This was my third Austin Marathon and it remains high on my list of favorite races. Since I wrote an extensive review of this race back in February of 2012, I will keep this report brief. I had forgotten how hilly this course is, and after 3 months of racing on relatively flat terrain, it was a shock to my legs to climb and descend the many ups and downs. I’m not complaining – I definitely enjoyed running the downhills – but I was pretty sore for several days afterwards. The race is no longer affiliated with the Lance Armstrong LiveStrong Foundation but instead has several corporate sponsors like Freescale, H. E. B., and Seton Healthcare.
Our trip this year was similar to our previous ventures to Austin. We flew in on Saturday, used Super Shuttle to ride seamlessly to our hotel of choice, the Embassy Suites Town Lake, and walked to packet pickup at the Palmer Convention Center. After getting my bib and race booklet, we walked to Guero’s our favorite Tex-Mex restaurant, and enjoyed a delicious meal of fajitas, tamales, and Carta Blanca beer. Then it was back to our hotel to get everything ready for the race and for me to begin my usual pre-race worrying. But it was odd this year; the usual worries and anxieties that normally occupy my mind were notably absent. Maybe it was because it was my third Austin Marathon or perhaps it was because I had completed 159 marathons and ultras, but I finally realized that I had nothing to fear. Whatever the reason, I enjoyed the calmness that descended upon me and I was able to get a good night’s sleep.
The next morning at 6 am Darcy walked me to the start line just north of the State Capitol building. There are no formal corrals, just signs with minutes per mile on them, so I lined up at the 12.5 minute + section. The weather was close to perfect, about 60 degrees and foggy, and temps rose to the low 70’s by noontime. The humidity was high but not horrible, and it remained cloudy and overcast with cool breezes throughout the day. I never had to put on sunglasses and occasionally had to remove my cap so it wouldn’t blow off my head. The race began at 7 am but it took about 20 minutes for my corral to reach the start line; once there we began our attack on the fairly constant hills.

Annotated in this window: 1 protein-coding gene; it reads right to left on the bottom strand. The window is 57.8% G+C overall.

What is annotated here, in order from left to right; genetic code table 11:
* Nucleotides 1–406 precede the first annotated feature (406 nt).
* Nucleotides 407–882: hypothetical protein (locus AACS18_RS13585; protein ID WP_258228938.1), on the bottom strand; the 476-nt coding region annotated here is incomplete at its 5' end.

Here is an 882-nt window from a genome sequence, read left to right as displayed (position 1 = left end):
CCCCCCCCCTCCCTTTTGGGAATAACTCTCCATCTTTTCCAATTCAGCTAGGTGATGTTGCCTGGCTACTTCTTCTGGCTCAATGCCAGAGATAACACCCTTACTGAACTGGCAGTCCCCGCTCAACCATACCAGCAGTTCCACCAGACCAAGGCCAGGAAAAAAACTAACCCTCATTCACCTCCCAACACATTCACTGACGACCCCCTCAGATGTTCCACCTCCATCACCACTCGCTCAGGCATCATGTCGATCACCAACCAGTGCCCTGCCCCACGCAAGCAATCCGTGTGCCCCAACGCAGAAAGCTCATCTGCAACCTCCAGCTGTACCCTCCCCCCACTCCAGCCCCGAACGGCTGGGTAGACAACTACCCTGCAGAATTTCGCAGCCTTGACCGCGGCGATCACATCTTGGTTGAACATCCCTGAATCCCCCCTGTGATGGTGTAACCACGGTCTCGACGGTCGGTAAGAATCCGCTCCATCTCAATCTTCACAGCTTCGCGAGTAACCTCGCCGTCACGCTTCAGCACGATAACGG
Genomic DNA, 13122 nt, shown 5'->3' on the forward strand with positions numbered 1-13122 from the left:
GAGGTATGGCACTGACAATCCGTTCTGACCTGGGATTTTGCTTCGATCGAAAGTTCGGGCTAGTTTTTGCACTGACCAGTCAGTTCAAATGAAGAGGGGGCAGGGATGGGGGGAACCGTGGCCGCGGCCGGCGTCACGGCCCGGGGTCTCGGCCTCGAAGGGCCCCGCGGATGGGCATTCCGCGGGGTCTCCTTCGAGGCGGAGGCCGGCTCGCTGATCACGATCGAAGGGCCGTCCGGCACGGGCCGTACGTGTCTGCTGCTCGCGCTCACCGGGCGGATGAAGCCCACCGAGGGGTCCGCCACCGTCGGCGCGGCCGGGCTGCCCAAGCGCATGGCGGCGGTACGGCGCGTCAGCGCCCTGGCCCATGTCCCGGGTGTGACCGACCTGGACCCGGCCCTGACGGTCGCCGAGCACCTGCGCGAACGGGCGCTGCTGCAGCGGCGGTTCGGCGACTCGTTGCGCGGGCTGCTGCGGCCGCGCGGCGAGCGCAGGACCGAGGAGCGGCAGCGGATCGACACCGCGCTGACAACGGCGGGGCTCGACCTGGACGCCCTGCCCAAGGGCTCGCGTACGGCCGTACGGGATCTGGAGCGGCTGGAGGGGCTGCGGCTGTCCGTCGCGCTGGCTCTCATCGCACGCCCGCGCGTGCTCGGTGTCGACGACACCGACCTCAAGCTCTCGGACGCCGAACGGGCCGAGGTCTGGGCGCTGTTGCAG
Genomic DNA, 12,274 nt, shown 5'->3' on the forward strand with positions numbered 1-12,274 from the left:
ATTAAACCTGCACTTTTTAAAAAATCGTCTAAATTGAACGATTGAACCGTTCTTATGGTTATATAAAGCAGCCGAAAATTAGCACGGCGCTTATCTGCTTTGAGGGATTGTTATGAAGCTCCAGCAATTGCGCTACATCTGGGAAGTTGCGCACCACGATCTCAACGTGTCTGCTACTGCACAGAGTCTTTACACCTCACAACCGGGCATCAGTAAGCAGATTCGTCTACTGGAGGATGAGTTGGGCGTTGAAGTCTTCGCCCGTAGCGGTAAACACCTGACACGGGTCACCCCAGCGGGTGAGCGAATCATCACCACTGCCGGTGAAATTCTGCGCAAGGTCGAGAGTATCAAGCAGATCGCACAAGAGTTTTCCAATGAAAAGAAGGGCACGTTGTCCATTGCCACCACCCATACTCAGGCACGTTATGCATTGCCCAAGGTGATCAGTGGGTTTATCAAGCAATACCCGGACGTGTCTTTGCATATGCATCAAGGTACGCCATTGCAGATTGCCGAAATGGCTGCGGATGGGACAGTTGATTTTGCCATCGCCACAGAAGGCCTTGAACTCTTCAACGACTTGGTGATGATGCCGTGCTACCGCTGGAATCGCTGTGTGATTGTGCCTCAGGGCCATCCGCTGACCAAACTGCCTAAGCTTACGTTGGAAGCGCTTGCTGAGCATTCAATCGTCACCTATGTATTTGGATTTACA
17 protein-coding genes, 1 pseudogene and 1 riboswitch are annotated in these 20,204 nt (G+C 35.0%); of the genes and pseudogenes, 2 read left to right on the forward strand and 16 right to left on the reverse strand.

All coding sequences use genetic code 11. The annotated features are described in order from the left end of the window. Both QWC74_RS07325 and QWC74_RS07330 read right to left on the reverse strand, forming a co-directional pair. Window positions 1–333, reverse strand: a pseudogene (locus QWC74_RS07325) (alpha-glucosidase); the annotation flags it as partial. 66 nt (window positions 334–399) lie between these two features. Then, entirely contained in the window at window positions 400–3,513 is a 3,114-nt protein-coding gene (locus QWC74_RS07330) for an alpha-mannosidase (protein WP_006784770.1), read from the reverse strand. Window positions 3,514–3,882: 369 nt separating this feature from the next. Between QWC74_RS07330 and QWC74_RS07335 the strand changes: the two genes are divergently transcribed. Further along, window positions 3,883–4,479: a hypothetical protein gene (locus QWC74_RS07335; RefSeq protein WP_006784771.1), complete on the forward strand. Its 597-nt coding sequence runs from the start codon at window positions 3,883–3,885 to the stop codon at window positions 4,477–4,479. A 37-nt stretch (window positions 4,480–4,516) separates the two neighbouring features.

I had wondered if I would see anybody I knew here. Although there were supposed to be about 65 Maniacs at this race, I saw very few people ‘wearing the colors’ and there was no info about a pre-race photo. Still, it turns out I did see a few familiar faces, including Paula Boone, co-founder of the 50 States Club, who was doing the half marathon, and Parvaneh Moayedi, who is returning to Badwater again this year and was running Austin with a broken foot. Around mile 6, I was power-walking in my usual happy-go-lucky way when I heard a voice on my left ask if I had done the Waco Marathon 3 years ago. Well, yes, indeed, I had been at Waco then, so I responded affirmatively and then turned around to see who had asked. That’s when I remembered meeting a young man at Waco who was doing the Galloway run-walk method with several friends. We had been leap-frogging each other during the early part of that race. This was the same man, Charlie, who had recognized me today from my steady rhythmic walking style. I had to laugh at that. We chatted a bit but I was moving a little faster and wanted to maintain my speed so I waved and wished him luck. As I moved away, I heard him say to another runner, “she’ll probably beat both of us just walking,” and I had to smile. I believe I did come in ahead of him, by 20 minutes or so. Who says walkers can’t finish ahead of runners occasionally? That thought made me smile all day (and it still pleases me).
I crossed the finish line in 5:50:35, under my goal of 6 hours, and 2nd in my age group. For food, there was water, bagels, chips, and bananas. A volunteer placed a medal of the Austin skyline on a black lanyard around my neck, and I was given a black tech finisher’s shirt (in the correct size, thank goodness). After shower and a nap, dinner was at Guero’s once again.
We had planned this trip with an extra day in the city after the race, so we spent a leisurely Monday walking around some of those same hills that I had raced on the day before. This time I was moving pretty slowly, though, as we perused the all neat stuff at Book People, visited the LBJ Presidential Library, and had some great barbeque at Ironworks BBQ.
Austin has a generous 7 hour time limit. There are plenty of aid stations and music as well as outstanding support from volunteers, police, and townspeople. The race (and the city itself) is highly recommended for walkers.